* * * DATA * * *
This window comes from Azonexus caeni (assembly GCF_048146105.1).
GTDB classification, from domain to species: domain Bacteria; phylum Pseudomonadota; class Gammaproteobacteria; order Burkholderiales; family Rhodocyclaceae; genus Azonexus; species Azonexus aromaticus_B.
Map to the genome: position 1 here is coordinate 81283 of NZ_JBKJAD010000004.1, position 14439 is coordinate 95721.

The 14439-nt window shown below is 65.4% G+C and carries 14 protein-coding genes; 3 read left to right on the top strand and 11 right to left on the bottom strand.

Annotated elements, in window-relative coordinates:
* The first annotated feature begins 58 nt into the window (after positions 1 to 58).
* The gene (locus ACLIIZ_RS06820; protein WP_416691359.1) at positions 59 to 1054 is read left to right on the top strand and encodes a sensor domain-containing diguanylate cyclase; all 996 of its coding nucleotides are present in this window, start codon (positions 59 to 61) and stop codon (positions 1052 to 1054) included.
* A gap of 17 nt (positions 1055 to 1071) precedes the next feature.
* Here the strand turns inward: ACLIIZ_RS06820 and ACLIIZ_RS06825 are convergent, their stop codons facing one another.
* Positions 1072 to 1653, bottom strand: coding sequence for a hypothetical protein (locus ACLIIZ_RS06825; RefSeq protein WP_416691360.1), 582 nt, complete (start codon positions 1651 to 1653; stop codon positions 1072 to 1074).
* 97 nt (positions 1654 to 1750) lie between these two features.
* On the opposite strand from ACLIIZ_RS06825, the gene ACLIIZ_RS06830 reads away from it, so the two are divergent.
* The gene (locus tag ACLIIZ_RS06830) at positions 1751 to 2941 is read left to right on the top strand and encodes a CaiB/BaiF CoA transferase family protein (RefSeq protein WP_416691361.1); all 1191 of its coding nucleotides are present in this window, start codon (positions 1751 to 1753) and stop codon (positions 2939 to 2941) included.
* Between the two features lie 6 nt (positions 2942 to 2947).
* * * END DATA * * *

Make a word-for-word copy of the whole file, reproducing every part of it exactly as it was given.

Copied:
This window comes from Azonexus caeni (assembly GCF_048146105.1).
GTDB classification, from domain to species: domain Bacteria; phylum Pseudomonadota; class Gammaproteobacteria; order Burkholderiales; family Rhodocyclaceae; genus Azonexus; species Azonexus aromaticus_B.
Map to the genome: position 1 here is coordinate 81283 of NZ_JBKJAD010000004.1, position 14439 is coordinate 95721.

The 14439-nt window shown below is 65.4% G+C and carries 14 protein-coding genes; 3 read left to right on the top strand and 11 right to left on the bottom strand.

Annotated elements, in window-relative coordinates:
* The first annotated feature begins 58 nt into the window (after positions 1 to 58).
* The gene (locus ACLIIZ_RS06820; protein WP_416691359.1) at positions 59 to 1054 is read left to right on the top strand and encodes a sensor domain-containing diguanylate cyclase; all 996 of its coding nucleotides are present in this window, start codon (positions 59 to 61) and stop codon (positions 1052 to 1054) included.
* A gap of 17 nt (positions 1055 to 1071) precedes the next feature.
* Here the strand turns inward: ACLIIZ_RS06820 and ACLIIZ_RS06825 are convergent, their stop codons facing one another.
* Positions 1072 to 1653, bottom strand: coding sequence for a hypothetical protein (locus ACLIIZ_RS06825; RefSeq protein WP_416691360.1), 582 nt, complete (start codon positions 1651 to 1653; stop codon positions 1072 to 1074).
* 97 nt (positions 1654 to 1750) lie between these two features.
* On the opposite strand from ACLIIZ_RS06825, the gene ACLIIZ_RS06830 reads away from it, so the two are divergent.
* The gene (locus tag ACLIIZ_RS06830) at positions 1751 to 2941 is read left to right on the top strand and encodes a CaiB/BaiF CoA transferase family protein (RefSeq protein WP_416691361.1); all 1191 of its coding nucleotides are present in this window, start codon (positions 1751 to 1753) and stop codon (positions 2939 to 2941) included.
* Between the two features lie 6 nt (positions 2942 to 2947).